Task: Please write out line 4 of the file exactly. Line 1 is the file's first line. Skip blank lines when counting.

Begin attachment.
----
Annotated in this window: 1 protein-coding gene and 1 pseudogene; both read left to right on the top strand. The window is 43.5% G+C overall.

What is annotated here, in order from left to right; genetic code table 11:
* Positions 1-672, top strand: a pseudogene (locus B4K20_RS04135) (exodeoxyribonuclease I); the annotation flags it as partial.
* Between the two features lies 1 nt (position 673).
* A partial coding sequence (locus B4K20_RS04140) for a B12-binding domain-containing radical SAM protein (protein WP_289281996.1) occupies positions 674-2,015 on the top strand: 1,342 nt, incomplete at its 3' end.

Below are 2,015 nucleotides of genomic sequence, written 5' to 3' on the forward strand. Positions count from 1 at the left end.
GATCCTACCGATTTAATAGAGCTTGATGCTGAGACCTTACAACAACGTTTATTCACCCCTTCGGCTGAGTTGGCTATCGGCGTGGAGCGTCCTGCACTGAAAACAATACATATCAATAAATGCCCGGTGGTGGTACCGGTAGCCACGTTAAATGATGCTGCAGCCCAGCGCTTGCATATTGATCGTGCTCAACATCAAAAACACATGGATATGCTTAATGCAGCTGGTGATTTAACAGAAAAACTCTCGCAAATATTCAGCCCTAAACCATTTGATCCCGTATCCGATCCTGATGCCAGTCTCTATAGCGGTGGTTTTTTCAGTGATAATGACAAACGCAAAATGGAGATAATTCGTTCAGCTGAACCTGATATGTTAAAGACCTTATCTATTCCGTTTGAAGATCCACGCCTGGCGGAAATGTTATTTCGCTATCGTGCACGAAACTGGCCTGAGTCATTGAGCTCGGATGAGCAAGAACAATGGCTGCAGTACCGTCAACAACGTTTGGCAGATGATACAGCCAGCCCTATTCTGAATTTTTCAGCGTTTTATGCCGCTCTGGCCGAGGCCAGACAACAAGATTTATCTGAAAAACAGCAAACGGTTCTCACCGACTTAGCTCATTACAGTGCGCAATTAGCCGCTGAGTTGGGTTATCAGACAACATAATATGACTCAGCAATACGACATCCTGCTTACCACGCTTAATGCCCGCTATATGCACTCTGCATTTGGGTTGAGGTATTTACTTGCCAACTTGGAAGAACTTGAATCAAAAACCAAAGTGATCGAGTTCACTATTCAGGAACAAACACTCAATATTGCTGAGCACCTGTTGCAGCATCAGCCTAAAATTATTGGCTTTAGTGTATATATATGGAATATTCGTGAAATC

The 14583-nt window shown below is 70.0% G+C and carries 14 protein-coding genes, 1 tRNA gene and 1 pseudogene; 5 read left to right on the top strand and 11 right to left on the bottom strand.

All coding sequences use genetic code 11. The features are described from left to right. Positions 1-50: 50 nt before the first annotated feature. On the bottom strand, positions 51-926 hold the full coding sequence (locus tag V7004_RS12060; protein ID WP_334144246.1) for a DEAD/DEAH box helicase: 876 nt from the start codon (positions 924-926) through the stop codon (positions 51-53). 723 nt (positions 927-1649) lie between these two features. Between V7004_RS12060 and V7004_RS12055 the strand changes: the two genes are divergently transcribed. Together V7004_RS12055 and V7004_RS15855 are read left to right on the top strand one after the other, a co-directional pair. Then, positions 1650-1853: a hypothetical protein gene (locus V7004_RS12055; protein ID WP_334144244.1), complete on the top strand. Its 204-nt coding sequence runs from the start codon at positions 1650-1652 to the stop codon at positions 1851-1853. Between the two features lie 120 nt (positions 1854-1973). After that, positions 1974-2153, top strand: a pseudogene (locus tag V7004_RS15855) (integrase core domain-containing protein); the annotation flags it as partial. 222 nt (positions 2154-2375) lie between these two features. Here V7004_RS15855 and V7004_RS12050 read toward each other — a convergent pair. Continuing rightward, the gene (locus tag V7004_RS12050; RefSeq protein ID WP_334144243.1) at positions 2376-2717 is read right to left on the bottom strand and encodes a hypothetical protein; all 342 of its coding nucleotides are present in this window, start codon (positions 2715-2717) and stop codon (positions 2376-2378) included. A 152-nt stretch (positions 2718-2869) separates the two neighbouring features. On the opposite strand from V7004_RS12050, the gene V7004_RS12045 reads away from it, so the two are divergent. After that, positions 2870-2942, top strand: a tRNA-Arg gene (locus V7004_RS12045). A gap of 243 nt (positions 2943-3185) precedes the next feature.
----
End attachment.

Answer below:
* Between the two features lies 1 nt (position 673).